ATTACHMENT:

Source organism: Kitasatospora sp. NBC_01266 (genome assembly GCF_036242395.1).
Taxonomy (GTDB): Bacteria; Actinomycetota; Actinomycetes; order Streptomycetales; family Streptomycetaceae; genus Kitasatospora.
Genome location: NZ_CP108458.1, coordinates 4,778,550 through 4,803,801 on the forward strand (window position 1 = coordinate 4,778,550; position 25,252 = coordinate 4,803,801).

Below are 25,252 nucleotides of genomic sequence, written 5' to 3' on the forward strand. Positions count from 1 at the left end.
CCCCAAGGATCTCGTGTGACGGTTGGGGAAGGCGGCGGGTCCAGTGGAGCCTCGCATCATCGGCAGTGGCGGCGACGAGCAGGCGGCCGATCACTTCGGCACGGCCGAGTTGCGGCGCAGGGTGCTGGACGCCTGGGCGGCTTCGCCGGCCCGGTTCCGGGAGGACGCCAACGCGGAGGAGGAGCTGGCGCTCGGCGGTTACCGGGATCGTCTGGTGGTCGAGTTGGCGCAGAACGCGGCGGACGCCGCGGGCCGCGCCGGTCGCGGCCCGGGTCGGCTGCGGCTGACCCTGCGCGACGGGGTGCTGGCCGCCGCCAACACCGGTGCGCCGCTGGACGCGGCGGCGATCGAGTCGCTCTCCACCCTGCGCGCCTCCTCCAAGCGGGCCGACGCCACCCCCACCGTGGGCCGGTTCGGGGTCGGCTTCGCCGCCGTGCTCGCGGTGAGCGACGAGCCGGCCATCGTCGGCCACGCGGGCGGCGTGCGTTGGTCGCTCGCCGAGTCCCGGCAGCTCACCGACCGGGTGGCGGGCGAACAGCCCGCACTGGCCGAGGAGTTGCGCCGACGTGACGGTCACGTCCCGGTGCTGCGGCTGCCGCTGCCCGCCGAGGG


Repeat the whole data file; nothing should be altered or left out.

Source organism: Kitasatospora sp. NBC_01266 (genome assembly GCF_036242395.1).
Taxonomy (GTDB): Bacteria; Actinomycetota; Actinomycetes; order Streptomycetales; family Streptomycetaceae; genus Kitasatospora.
Genome location: NZ_CP108458.1, coordinates 4,778,550 through 4,803,801 on the forward strand (window position 1 = coordinate 4,778,550; position 25,252 = coordinate 4,803,801).

Below are 25,252 nucleotides of genomic sequence, written 5' to 3' on the forward strand. Positions count from 1 at the left end.
CCCCAAGGATCTCGTGTGACGGTTGGGGAAGGCGGCGGGTCCAGTGGAGCCTCGCATCATCGGCAGTGGCGGCGACGAGCAGGCGGCCGATCACTTCGGCACGGCCGAGTTGCGGCGCAGGGTGCTGGACGCCTGGGCGGCTTCGCCGGCCCGGTTCCGGGAGGACGCCAACGCGGAGGAGGAGCTGGCGCTCGGCGGTTACCGGGATCGTCTGGTGGTCGAGTTGGCGCAGAACGCGGCGGACGCCGCGGGCCGCGCCGGTCGCGGCCCGGGTCGGCTGCGGCTGACCCTGCGCGACGGGGTGCTGGCCGCCGCCAACACCGGTGCGCCGCTGGACGCGGCGGCGATCGAGTCGCTCTCCACCCTGCGCGCCTCCTCCAAGCGGGCCGACGCCACCCCCACCGTGGGCCGGTTCGGGGTCGGCTTCGCCGCCGTGCTCGCGGTGAGCGACGAGCCGGCCATCGTCGGCCACGCGGGCGGCGTGCGTTGGTCGCTCGCCGAGTCCCGGCAGCTCACCGACCGGGTGGCGGGCGAACAGCCCGCACTGGCCGAGGAGTTGCGCCGACGTGACGGTCACGTCCCGGTGCTGCGGCTGCCGCTGCCCGCCGAGGG